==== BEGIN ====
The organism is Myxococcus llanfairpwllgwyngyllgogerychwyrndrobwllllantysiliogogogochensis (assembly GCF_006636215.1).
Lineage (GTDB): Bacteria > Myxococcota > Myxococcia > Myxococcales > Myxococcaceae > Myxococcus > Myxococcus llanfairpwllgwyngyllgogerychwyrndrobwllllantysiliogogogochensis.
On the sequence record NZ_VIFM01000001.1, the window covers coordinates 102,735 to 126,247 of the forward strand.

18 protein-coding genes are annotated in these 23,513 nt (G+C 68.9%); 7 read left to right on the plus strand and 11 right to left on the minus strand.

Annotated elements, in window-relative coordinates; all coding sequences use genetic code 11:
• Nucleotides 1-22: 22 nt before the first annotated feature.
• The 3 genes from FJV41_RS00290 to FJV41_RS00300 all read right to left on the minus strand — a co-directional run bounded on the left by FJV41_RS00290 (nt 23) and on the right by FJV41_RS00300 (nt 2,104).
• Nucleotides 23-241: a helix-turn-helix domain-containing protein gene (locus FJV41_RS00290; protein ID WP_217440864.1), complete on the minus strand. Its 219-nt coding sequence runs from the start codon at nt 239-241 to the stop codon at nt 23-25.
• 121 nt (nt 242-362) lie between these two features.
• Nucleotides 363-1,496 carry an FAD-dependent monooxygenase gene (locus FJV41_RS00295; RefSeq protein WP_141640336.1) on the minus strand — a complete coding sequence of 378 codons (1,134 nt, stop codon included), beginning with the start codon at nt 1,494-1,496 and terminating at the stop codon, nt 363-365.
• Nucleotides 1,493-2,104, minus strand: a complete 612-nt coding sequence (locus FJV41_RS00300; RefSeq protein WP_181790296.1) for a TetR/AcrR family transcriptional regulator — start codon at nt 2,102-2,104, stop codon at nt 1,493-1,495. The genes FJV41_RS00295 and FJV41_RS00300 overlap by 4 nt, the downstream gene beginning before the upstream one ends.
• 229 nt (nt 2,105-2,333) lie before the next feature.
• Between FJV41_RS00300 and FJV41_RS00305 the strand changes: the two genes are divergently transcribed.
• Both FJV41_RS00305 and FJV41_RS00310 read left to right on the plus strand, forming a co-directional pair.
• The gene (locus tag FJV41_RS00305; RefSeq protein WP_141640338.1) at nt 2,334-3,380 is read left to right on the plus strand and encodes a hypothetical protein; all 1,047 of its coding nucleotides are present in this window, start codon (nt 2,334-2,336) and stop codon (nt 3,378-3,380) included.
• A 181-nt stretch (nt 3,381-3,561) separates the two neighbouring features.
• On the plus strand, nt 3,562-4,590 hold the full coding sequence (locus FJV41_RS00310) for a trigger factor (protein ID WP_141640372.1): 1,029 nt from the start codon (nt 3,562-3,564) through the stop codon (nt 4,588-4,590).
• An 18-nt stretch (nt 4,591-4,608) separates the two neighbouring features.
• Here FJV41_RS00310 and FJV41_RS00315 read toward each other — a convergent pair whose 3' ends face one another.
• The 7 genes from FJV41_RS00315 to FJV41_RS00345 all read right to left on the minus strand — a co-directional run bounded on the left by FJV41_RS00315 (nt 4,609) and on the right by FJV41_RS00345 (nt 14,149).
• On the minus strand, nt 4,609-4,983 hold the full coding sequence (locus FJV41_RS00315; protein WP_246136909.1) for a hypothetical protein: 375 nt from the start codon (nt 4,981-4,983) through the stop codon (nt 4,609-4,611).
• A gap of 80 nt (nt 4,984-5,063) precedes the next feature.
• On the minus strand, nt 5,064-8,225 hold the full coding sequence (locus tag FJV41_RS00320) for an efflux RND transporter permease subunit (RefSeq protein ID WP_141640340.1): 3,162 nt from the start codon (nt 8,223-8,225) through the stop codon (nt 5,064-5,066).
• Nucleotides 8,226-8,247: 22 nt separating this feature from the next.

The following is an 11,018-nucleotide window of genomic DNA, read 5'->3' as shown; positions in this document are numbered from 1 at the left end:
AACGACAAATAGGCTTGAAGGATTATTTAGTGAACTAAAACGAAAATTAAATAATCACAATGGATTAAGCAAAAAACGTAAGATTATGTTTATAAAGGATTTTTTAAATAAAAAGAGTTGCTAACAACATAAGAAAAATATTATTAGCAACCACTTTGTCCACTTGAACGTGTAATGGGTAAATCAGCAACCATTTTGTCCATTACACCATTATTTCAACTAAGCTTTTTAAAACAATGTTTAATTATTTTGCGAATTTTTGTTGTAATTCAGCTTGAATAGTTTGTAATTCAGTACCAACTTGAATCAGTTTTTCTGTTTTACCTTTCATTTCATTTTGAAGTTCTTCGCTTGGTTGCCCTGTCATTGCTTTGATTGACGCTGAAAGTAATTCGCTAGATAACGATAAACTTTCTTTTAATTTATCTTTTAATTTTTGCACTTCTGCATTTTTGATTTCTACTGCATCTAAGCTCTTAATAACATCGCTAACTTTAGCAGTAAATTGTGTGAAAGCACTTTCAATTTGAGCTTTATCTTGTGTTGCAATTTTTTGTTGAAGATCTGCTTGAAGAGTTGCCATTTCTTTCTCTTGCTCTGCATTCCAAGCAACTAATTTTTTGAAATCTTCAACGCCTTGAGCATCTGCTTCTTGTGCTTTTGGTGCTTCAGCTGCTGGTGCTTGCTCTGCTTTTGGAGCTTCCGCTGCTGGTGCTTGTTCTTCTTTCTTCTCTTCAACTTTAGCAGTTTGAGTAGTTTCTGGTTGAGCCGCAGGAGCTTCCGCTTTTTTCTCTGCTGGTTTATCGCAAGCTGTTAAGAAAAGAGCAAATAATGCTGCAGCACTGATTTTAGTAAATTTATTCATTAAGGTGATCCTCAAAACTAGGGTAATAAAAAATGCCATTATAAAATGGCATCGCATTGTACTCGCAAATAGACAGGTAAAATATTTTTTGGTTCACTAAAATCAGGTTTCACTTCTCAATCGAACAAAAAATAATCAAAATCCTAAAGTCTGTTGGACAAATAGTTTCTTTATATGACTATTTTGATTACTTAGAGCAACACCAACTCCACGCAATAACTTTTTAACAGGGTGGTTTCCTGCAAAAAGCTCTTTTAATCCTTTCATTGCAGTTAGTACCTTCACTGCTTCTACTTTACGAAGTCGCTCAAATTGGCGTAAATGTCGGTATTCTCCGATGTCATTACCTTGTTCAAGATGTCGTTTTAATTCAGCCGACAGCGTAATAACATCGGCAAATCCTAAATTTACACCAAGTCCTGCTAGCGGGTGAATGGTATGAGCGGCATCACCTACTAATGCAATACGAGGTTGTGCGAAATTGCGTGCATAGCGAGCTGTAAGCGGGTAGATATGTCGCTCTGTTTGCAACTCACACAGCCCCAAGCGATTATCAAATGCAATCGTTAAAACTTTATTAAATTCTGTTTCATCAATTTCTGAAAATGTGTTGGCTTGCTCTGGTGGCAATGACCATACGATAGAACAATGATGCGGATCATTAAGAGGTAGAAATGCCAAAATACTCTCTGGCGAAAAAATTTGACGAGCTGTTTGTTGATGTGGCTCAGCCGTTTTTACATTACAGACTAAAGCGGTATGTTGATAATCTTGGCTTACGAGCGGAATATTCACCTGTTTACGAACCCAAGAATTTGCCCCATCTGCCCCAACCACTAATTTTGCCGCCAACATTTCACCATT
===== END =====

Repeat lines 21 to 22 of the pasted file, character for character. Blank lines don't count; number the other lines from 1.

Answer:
• On the minus strand, nt 4,609-4,983 hold the full coding sequence (locus FJV41_RS00315; protein WP_246136909.1) for a hypothetical protein: 375 nt from the start codon (nt 4,981-4,983) through the stop codon (nt 4,609-4,611).
• A gap of 80 nt (nt 4,984-5,063) precedes the next feature.